Upon receiving Microsoft's cease and desist letter, Lucia testified that he faxed a copy to his attorney, and telephoned his two primary software vendors, Software Plus and DICO, to discuss the matter with *804 them. (See Lucia Dep. at 91:11-21). Lucia received verbal assurances from these vendors that the software products were legitimate. Lucia did not request that the vendors provide any written documentation to show that the products were not counterfeit or that they had any written license agreements with Microsoft. (See id. at 92:18-24). Lucia testified that his non DSP vendors explained to him that they could sell genuine products cheaper than DSPs because they bought on the "gray" market, meaning that if a computer retail company goes out of business, they would buy up their existing inventory and then resell it. (See id. at 93:16-94:21.)

Nevertheless, after receiving Microsoft's cease and desist letter, Compusource continued to acquire many of the same items from Software Plus. (See id. at 92:14-24, 96:19-21.) Lucia also admitted that Compusource acquired purported Microsoft software and hardware from several unauthorized suppliers both before and after receipt of the cease and desist letter. (See id. at 96:19-21; Sellers Decl. ¶ 29).

Compusource's business records indicate that its overall distribution volume from March 1997 through March 1999 was approximately 1,790 units of suspect and/or counterfeit Microsoft Windows 95, Windows 98, Windows NT Workstation 4.0, and Office Pro 97 software. This comprises 295 units of Windows 95, 133 units of Windows 98, 414 units of Windows NT Workstation 4.0, and 952 units of Office Pro 97. (See Lucia Dep. at 41:13-42:13.)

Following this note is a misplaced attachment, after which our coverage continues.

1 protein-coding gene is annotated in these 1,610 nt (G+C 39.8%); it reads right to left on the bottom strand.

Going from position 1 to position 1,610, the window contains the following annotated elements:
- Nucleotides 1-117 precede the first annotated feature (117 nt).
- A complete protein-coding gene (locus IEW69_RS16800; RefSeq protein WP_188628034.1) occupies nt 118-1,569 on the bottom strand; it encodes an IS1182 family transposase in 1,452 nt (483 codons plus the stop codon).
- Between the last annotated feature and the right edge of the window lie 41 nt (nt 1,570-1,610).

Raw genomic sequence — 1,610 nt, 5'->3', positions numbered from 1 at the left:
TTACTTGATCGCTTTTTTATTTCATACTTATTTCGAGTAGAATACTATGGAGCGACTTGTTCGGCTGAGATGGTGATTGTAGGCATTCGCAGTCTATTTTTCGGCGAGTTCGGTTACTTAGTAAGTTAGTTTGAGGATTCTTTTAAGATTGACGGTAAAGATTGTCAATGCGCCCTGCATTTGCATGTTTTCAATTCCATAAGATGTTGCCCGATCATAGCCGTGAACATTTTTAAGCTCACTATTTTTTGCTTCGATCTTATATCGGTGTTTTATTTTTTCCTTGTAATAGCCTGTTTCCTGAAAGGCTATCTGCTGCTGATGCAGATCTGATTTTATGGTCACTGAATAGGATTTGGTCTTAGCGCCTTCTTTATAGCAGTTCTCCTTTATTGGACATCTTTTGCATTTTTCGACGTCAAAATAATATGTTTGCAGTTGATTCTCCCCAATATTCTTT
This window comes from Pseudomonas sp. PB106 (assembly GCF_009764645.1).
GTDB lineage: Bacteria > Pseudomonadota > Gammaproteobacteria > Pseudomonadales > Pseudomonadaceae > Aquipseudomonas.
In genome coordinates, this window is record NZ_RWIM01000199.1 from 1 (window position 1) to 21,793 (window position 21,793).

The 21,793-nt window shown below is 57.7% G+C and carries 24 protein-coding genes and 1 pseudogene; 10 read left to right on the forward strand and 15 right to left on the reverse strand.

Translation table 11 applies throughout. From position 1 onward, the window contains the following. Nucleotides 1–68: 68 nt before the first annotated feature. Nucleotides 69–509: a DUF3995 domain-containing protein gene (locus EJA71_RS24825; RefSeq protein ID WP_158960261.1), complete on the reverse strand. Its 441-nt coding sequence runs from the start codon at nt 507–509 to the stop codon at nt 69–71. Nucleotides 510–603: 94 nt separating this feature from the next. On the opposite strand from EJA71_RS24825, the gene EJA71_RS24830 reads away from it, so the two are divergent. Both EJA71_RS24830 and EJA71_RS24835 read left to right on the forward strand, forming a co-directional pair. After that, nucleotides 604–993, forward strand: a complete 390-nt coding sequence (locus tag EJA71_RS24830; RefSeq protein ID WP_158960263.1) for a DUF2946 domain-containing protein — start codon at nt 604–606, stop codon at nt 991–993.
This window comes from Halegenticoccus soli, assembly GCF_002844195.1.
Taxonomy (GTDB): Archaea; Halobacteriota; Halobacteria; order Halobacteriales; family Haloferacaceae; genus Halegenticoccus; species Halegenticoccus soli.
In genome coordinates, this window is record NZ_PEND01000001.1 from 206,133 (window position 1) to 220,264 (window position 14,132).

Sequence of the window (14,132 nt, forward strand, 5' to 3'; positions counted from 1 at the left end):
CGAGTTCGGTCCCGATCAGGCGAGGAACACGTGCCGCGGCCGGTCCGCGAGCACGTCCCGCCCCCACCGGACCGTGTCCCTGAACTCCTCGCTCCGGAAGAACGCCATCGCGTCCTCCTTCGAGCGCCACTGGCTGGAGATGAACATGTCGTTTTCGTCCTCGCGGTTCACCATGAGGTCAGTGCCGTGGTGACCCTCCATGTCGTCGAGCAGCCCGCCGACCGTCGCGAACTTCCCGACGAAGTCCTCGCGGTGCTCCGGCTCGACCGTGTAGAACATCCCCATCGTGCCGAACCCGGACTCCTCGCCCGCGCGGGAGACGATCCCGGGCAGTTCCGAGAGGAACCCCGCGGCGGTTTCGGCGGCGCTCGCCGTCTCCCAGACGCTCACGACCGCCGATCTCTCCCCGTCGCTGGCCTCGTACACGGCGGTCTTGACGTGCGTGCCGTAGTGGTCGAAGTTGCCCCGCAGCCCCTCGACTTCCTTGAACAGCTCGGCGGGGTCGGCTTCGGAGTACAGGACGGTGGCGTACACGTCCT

On March 19, 1999 Microsoft filed the instant action against Compusource alleging claims of copyright infringement; trademark infringement; false designation of origin in violation of the Lanham Act, 15 U.S.C. § 1125 et seq; violation of the Michigan Consumer Protection Act, MICH. COMP. LAWS ANN. § 445.903; and Michigan common law unfair competition. On December 2, 1999 Microsoft filed the instant motion for summary judgment. Following oral argument on the motion at bar, the Court entered a Stipulated Permanent Injunction Against Defendant Compusource Distributors, Inc (Docket Entry # 44).

 

II. STANDARD OF REVIEW